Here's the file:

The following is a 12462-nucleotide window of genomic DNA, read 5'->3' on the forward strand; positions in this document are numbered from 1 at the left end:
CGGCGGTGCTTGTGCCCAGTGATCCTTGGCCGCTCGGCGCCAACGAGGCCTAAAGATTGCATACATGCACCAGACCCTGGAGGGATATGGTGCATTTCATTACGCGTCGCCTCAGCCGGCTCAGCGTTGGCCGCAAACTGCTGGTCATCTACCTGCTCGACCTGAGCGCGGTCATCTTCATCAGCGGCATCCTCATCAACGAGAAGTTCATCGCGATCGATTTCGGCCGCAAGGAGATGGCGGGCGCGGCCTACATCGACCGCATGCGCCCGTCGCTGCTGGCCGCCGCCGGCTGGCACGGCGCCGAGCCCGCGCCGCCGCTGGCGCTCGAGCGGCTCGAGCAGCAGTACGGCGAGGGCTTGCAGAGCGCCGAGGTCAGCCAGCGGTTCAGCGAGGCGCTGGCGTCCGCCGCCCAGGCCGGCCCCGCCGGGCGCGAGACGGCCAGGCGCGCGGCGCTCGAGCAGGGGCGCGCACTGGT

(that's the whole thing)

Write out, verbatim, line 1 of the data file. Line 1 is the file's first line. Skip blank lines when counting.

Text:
The following is a 12462-nucleotide window of genomic DNA, read 5'->3' on the forward strand; positions in this document are numbered from 1 at the left end: